Used to grow everything from grapes, to beans, to flowers, to purely ornamental vines, garden trellises expand your garden up off the ground and into the air. Garden trellises can be free standing or attached to a fence, wall or building.
Although many plant supports are called trellises, a real trellis exists solely to support a vertically-growing plant and to keep it off the ground. They are erected in long rows in vineyards to support grapes grown for wine or in vegetable gardens to support peas or pole beans.
Utilitarian garden trellises are made by driving sturdy wooden posts into the ground at regular intervals along the row of grapes or a chosen row in the vegetable garden. Sturdy wires are attached to the tops of the posts and strung along the row. Another wire is installed about 2 to 3 feet below the top one. As the grapes or other vining crops grow, they are attached to the supporting trellis.
A lattice-work trellis attached to the side of a home or garage is often used to support a climbing rose, clematis or bougainvillea to add their beauty and scent to the home landscape. Lattice-work garden trellises should be installed using brackets to position them 6 to 12 inches away from the wall of the structure. This will help prevent the wall of the house or garage from being damaged by the presence of the plant materials.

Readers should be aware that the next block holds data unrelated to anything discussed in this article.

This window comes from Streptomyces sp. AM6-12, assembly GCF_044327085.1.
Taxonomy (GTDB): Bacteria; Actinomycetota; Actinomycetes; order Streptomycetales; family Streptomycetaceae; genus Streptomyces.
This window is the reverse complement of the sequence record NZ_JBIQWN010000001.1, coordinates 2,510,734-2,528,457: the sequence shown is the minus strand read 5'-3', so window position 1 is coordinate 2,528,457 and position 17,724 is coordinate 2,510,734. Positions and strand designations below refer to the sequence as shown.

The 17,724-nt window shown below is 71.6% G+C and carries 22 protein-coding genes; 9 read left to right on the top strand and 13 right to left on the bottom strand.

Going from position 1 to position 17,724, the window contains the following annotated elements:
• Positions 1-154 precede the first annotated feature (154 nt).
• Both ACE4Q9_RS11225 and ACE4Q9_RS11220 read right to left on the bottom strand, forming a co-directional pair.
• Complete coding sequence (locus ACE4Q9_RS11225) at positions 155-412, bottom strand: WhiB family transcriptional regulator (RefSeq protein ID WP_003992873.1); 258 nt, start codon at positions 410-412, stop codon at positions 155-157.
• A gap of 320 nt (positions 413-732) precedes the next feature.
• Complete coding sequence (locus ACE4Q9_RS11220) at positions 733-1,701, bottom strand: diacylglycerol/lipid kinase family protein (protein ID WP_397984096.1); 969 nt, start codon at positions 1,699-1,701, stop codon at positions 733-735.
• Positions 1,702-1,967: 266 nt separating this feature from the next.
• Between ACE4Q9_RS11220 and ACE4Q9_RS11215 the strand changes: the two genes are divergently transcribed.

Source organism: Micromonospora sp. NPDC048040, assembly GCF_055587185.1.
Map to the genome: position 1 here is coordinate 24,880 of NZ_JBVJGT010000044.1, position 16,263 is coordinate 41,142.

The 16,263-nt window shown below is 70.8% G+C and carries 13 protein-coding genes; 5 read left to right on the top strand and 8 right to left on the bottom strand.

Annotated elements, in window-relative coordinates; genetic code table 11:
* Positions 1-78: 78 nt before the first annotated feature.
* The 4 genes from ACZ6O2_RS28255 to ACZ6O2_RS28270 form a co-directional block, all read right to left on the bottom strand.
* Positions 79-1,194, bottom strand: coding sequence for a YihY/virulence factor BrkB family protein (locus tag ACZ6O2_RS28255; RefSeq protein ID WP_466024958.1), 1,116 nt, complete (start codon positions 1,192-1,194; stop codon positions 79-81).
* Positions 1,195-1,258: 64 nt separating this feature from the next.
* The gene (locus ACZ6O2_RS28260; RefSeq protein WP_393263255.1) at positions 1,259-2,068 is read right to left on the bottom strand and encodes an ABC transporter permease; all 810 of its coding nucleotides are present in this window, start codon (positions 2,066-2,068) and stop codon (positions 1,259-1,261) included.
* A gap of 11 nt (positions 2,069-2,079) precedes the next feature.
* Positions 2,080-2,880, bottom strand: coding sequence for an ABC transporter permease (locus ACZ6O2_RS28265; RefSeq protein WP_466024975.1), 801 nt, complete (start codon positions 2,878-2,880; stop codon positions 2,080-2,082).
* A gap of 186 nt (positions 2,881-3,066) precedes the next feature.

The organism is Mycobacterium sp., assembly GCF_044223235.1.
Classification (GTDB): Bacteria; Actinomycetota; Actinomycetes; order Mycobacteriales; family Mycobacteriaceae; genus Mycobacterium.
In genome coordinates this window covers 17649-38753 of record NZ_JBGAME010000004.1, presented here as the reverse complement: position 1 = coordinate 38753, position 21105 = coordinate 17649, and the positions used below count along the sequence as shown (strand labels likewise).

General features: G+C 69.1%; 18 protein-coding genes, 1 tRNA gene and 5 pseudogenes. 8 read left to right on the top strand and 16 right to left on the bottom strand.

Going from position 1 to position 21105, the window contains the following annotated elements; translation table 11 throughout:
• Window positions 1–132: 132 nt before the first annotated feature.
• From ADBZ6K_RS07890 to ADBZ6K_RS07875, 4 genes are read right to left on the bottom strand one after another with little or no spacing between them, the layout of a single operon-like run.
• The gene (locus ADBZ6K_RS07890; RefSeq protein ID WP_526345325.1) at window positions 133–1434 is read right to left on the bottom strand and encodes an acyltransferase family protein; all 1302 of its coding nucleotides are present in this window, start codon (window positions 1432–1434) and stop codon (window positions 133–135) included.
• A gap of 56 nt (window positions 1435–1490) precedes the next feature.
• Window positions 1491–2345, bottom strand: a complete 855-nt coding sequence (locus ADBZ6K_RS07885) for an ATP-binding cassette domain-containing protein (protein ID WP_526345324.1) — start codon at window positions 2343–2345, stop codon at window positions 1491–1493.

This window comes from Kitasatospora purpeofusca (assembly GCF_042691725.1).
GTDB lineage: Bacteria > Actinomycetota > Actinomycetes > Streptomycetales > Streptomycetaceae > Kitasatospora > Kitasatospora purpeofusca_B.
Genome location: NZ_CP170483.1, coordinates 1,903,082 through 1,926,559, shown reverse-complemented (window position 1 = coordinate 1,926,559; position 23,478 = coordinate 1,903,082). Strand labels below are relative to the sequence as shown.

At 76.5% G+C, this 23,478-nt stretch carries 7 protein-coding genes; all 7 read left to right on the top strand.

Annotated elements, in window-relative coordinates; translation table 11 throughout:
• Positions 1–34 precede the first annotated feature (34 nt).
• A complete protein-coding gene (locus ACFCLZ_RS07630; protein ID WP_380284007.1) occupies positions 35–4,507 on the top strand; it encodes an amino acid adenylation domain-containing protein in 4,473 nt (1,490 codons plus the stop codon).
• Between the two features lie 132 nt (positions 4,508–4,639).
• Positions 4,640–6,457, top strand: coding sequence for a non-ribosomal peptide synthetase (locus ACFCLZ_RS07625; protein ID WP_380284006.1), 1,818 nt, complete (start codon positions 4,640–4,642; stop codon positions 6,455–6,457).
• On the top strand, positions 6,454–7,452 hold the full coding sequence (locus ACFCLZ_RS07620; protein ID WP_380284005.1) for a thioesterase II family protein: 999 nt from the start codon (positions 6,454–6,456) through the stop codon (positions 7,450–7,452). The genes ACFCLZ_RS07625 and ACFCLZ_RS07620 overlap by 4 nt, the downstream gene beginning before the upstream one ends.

Trellises are often confused with arbors, which are intended to frame entryways to yards and gardens. Trellises, on the other hand, are meant solely to support plants in the most functional way.
New styles of trellises are marrying function with beauty and are every bit as desirable in the landscape as the plants are.
In addition to the traditional lattice-work trellis, garden trellises made of metal, bamboo, plastic, wood or recycled items are widely available and used by gardeners.
Garden trellises add beauty and style to your landscape, while they serve a very utilitarian purpose.